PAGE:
October is LGBT History Month! Edie Windsor was a pioneer for same-sex marriage and its benefits!
When our gay son was in his twenties, before President Obama’s evolvement of “sacred” civil marriage unions and President Clinton’s signature on the Defense of Marriage Act (DOMA), he announced at dinner “it’s not fair that my straight sister can get married, and I can’t!”
He was right. I often wondered if he would be alone in later life not knowing the joys and, yes, pitfalls of married life. And I felt a loss not only for him, but sad I would not be at a wedding for my son as I would my daughter.
Ever so slowly, Obama evolved as his Vice-President Biden preempted him during a television interview and said that the White House was in favor of same-sex marriage. LGBT activists fought to bring DOMA to its knees as they and others questioned that marriage can only be defined as between a man and a woman.
Progress snowballed when a lesbian widow, Edith Windsor, who married in 2007 in Canada (later recognized in New York State) Thea Spyer, a psychologist who died in 2009. Windsor, in her 80’S, inherited Spyer’s estate. Yet, the IRS denied Windsor the unlimited spousal exemption from federal estate taxes available to married heterosexuals because DOMA barred same-sex couples from federal recognition as “spouses,” thus keeping them from the federal benefits accorded to heterosexuals.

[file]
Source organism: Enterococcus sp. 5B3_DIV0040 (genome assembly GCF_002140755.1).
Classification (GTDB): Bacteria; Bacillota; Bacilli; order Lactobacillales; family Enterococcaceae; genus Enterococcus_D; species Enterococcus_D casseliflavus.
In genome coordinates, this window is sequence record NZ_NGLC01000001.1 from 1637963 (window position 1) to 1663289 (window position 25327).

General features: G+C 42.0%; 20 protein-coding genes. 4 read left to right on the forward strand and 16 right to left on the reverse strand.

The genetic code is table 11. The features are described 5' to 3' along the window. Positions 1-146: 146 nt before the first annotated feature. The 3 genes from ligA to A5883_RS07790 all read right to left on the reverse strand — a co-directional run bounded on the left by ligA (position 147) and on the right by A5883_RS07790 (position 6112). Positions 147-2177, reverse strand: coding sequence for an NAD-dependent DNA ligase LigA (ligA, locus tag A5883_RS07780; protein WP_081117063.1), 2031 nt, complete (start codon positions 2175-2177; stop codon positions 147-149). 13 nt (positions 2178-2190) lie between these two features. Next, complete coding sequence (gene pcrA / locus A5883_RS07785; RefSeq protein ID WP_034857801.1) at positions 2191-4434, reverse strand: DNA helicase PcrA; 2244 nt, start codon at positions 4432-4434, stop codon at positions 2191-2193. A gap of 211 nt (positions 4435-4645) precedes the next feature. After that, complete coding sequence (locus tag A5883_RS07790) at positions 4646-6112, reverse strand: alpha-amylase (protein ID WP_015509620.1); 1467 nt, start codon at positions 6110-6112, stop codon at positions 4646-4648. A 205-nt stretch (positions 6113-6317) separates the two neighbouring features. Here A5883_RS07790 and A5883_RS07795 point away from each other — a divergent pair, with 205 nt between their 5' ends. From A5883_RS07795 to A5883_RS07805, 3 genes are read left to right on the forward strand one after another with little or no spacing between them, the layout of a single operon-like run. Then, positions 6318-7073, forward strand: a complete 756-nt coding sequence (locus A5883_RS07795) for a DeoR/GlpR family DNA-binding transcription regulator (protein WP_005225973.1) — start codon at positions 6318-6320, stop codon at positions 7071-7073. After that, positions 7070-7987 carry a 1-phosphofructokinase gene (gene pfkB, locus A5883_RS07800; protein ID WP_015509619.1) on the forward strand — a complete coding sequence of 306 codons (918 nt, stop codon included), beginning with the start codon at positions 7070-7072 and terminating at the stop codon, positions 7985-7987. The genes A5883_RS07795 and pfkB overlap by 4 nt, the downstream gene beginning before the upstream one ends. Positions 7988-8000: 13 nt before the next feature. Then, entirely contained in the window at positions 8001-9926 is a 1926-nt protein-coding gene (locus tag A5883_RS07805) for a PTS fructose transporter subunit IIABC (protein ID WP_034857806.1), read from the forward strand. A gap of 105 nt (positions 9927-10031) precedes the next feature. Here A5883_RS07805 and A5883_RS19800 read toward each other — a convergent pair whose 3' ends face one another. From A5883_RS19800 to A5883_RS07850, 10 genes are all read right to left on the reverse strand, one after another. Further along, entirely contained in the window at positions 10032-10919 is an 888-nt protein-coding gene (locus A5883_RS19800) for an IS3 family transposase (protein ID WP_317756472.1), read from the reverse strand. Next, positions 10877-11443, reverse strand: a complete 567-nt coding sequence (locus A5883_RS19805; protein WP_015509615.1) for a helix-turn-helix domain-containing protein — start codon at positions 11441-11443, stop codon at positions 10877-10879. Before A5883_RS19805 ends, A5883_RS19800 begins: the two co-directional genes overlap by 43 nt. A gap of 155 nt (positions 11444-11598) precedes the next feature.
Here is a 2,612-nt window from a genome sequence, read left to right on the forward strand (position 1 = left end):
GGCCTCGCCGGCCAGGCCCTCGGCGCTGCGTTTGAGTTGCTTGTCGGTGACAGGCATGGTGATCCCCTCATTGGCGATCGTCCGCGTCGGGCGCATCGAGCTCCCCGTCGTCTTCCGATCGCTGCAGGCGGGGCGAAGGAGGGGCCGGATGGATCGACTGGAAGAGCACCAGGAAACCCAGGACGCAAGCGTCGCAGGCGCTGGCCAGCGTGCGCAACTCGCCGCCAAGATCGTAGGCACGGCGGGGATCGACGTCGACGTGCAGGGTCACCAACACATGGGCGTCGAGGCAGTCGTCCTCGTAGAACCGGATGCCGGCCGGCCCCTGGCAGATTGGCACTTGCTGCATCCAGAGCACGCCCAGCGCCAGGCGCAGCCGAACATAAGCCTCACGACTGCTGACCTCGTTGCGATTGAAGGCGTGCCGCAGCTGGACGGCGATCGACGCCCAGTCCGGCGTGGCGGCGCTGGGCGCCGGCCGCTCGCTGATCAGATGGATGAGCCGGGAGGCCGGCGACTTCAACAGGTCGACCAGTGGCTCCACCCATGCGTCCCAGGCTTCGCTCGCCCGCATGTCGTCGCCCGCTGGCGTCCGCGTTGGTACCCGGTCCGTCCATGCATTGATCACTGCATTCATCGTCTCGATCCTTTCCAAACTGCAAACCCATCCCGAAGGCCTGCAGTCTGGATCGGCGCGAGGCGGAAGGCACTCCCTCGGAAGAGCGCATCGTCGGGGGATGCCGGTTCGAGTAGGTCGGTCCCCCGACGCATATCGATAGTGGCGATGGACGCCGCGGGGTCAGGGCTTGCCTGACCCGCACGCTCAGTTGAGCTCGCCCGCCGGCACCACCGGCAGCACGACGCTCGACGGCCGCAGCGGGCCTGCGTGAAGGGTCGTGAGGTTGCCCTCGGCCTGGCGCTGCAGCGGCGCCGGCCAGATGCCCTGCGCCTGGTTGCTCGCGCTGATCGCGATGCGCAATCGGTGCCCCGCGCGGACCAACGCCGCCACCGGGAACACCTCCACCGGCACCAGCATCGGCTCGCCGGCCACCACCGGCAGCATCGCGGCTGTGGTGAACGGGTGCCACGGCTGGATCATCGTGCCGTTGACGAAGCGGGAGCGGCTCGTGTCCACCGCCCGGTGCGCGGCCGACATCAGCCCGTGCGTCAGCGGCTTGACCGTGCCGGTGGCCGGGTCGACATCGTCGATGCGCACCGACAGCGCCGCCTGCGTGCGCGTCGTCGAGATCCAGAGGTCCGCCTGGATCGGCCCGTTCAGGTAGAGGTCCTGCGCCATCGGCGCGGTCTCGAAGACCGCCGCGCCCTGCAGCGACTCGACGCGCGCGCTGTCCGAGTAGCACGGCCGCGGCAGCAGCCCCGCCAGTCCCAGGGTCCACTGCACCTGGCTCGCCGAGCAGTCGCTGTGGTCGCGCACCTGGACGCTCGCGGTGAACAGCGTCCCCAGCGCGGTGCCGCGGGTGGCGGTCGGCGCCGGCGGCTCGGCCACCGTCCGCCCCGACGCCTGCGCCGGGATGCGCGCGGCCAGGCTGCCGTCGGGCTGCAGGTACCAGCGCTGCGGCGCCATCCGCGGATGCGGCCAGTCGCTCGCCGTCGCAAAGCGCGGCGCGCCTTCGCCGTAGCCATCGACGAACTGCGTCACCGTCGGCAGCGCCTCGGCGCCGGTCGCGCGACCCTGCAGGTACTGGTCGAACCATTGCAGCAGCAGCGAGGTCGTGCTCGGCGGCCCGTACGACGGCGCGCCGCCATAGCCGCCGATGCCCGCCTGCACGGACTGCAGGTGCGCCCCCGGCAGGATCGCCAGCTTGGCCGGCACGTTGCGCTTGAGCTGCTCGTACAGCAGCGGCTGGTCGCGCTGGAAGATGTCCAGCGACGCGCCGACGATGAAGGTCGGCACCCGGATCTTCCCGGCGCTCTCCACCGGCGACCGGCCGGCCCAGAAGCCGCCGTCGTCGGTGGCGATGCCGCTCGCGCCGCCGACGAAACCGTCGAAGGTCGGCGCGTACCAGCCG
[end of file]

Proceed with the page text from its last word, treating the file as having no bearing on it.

Windsor, who had been with Spyer for over forty years sued, claiming that the federal law only recognized heterosexual marriages and unconstitutionally singled out same-sex marriage partners for “differential treatment.”
In the lawsuit, United States v. Windsor, the Supreme Court overturned the ruling, in a 5-4 ruling in 2013: “no person shall be deprived of life, liberty or property without due process of law.” With this invalidation of DOMA, the Court was granting, for the first time, not only recognition of same-sex partners, but also the many benefits. Windsor became a hero.
However, the Supreme Court stopped short of ruling that same-sex marriage was a constitutional right. This meant that in thirty-seven states that still had laws banning same-sex marriages, same-sex partners would not receive the benefits that Windsor battled for. Not deterred, she pressed further. Two years later, in a more expansive ruling, Obergefell v. Hodges, as well as three other cases, the Supreme Court held that same-sex couples had a constitutional right to marry anywhere (not just the thirteen states and the District of Columbia) in the nation and with all the benefits that heterosexuals receive.
On June 26, 2015, my son was given the same right to marry whomever he chose, same as my daughter. Today, there is a service at Temple Emmanuel in Manhattan for this glamorous smart ex-IBM programmer. It’s probably standing-room only. Civil rights organizations for LGBT people such as GLSEN, Human Rights Campaign, PFLAG will all be represented. To the millions of straight parents she gave hope to, we will be there, too. Thanks, Edie.
(This post originally appeared on this blog on 9/15/2017)
When Your Child Is Gay: What You Need To Know
For more detailed advice, see book, co-authored with a mother of a gay son and a psychiatrist, Jonathan L. Tobkes, M.D.